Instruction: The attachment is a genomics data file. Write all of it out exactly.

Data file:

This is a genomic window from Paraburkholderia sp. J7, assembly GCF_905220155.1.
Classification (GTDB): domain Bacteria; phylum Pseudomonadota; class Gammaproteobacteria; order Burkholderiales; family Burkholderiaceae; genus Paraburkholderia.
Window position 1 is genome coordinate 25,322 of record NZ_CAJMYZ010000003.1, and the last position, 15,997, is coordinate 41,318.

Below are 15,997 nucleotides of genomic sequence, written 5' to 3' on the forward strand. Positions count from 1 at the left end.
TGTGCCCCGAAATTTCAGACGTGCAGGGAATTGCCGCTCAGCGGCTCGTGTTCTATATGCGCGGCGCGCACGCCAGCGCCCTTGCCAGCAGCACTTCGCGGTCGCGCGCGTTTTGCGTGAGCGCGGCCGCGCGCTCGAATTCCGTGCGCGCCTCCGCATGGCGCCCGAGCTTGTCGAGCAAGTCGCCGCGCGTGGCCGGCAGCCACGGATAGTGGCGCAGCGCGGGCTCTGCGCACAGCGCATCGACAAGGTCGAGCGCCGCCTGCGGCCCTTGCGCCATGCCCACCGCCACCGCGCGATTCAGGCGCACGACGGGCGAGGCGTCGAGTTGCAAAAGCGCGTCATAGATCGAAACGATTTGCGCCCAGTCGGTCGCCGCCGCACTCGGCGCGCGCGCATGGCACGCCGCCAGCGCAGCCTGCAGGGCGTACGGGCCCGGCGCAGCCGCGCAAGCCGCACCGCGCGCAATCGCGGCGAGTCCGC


This is a genomic window from Paraburkholderia sp. J7, assembly GCF_905220155.1.
Classification (GTDB): domain Bacteria; phylum Pseudomonadota; class Gammaproteobacteria; order Burkholderiales; family Burkholderiaceae; genus Paraburkholderia.
Window position 1 is genome coordinate 25,322 of record NZ_CAJMYZ010000003.1, and the last position, 15,997, is coordinate 41,318.

Below are 15,997 nucleotides of genomic sequence, written 5' to 3' on the forward strand. Positions count from 1 at the left end.
TGTGCCCCGAAATTTCAGACGTGCAGGGAATTGCCGCTCAGCGGCTCGTGTTCTATATGCGCGGCGCGCACGCCAGCGCCCTTGCCAGCAGCACTTCGCGGTCGCGCGCGTTTTGCGTGAGCGCGGCCGCGCGCTCGAATTCCGTGCGCGCCTCCGCATGGCGCCCGAGCTTGTCGAGCAAGTCGCCGCGCGTGGCCGGCAGCCACGGATAGTGGCGCAGCGCGGGCTCTGCGCACAGCGCATCGACAAGGTCGAGCGCCGCCTGCGGCCCTTGCGCCATGCCCACCGCCACCGCGCGATTCAGGCGCACGACGGGCGAGGCGTCGAGTTGCAAAAGCGCGTCATAGATCGAAACGATTTGCGCCCAGTCGGTCGCCGCCGCACTCGGCGCGCGCGCATGGCACGCCGCCAGCGCAGCCTGCAGGGCGTACGGGCCCGGCGCAGCCGCGCAAGCCGCACCGCGCGCAATCGCGGCGAGTCCGC